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Spatial and temporal patterns of mass bleaching of corals in the Anthropocene

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Science  05 Jan 2018:
Vol. 359, Issue 6371, pp. 80-83
DOI: 10.1126/science.aan8048

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Not enough time for recovery

Coral bleaching occurs when stressful conditions result in the expulsion of the algal partner from the coral. Before anthropogenic climate warming, such events were relatively rare, allowing for recovery of the reef between events. Hughes et al. looked at 100 reefs globally and found that the average interval between bleaching events is now less than half what it was before. Such narrow recovery windows do not allow for full recovery. Furthermore, warming events such as El Niño are warmer than previously, as are general ocean conditions. Such changes are likely to make it more and more difficult for reefs to recover between stressful events.

Science, this issue p. 80

Abstract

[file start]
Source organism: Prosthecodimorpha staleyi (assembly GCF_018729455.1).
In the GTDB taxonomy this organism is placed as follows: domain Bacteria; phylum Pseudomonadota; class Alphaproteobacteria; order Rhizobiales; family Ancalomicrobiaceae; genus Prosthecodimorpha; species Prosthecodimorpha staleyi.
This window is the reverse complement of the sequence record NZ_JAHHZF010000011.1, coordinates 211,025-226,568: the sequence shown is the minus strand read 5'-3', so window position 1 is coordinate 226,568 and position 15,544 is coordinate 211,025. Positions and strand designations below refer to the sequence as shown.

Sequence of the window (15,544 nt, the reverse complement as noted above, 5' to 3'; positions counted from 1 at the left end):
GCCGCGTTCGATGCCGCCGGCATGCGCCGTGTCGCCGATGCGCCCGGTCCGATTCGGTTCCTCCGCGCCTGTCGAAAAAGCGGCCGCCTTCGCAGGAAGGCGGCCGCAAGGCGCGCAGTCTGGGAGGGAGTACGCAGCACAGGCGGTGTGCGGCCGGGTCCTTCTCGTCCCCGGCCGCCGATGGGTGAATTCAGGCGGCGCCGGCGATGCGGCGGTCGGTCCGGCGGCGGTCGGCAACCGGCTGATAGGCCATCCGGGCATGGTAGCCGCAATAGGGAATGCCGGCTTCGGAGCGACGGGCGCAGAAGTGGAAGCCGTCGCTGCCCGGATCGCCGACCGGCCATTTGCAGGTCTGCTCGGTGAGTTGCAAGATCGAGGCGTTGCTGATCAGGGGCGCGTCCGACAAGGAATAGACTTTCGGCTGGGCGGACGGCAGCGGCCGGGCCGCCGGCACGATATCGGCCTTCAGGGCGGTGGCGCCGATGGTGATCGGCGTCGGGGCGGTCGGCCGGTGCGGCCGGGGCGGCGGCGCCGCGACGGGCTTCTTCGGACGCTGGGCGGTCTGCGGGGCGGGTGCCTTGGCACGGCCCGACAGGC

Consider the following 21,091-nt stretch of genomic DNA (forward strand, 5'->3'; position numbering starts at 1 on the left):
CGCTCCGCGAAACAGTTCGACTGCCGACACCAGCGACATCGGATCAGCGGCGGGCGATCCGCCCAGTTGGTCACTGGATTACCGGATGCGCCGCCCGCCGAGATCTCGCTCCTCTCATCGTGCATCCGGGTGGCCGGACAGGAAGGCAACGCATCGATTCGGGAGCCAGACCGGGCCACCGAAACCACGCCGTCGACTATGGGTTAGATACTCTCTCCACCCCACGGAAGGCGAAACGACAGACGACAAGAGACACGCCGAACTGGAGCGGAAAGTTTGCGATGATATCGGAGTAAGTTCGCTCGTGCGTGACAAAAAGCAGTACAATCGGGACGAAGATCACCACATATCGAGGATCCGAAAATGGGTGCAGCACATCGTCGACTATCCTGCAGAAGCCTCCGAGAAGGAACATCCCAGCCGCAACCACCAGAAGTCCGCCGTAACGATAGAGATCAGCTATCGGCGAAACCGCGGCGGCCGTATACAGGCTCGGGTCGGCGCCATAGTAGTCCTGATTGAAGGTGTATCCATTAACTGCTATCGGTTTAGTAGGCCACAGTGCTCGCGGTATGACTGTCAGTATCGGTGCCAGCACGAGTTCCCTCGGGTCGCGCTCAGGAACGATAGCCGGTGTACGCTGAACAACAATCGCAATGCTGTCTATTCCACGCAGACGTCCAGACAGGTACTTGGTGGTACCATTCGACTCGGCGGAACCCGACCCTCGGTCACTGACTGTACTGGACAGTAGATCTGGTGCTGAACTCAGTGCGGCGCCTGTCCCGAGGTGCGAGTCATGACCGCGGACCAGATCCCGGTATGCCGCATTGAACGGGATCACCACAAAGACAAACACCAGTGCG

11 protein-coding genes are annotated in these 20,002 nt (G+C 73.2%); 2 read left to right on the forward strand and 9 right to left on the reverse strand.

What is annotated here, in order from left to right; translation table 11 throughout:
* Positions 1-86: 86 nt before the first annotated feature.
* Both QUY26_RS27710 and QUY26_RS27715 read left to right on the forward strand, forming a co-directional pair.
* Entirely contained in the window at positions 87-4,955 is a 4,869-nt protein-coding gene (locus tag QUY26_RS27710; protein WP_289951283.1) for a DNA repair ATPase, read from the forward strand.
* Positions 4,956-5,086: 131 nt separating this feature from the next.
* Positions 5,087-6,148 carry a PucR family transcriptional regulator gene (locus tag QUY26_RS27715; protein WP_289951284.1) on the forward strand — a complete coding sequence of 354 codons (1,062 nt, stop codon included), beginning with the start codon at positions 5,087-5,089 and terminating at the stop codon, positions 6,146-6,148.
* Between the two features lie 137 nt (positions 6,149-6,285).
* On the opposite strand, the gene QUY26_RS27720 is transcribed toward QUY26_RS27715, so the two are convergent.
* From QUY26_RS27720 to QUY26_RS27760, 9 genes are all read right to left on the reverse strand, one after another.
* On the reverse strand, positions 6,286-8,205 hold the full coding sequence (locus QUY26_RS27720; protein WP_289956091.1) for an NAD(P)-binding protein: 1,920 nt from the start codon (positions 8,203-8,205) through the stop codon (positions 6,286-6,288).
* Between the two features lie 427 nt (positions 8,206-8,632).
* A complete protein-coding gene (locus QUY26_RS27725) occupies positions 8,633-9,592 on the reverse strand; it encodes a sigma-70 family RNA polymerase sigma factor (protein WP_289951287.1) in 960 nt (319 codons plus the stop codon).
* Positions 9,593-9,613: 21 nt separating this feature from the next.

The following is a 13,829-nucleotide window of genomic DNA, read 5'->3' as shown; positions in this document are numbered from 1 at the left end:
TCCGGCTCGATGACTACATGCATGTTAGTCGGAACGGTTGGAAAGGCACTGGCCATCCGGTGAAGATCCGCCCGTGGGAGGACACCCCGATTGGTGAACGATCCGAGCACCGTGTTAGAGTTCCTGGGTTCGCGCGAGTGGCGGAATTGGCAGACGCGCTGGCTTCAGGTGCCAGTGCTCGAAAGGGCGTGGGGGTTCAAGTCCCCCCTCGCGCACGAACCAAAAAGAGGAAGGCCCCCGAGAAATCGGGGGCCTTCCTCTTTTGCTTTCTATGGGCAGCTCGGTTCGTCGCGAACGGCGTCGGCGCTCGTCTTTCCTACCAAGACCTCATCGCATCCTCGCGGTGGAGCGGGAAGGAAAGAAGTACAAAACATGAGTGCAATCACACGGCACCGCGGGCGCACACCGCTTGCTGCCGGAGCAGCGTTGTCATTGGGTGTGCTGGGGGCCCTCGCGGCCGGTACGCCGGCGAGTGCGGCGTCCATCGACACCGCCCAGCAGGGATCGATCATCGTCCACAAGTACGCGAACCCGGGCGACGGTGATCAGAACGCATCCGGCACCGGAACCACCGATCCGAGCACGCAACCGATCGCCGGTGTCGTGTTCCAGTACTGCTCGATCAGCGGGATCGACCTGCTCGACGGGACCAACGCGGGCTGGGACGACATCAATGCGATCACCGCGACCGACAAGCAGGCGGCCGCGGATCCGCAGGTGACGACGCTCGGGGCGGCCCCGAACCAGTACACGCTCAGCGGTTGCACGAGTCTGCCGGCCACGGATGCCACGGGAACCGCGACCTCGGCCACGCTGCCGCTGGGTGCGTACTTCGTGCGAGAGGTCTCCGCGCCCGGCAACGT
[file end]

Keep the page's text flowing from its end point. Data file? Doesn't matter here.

Tropical reef systems are transitioning to a new era in which the interval between recurrent bouts of coral bleaching is too short for a full recovery of mature assemblages. We analyzed bleaching records at 100 globally distributed reef locations from 1980 to 2016. The median return time between pairs of severe bleaching events has diminished steadily since 1980 and is now only 6 years. As global warming has progressed, tropical sea surface temperatures are warmer now during current La Niña conditions than they were during El Niño events three decades ago. Consequently, as we transition to the Anthropocene, coral bleaching is occurring more frequently in all El Niño–Southern Oscillation phases, increasing the likelihood of annual bleaching in the coming decades.

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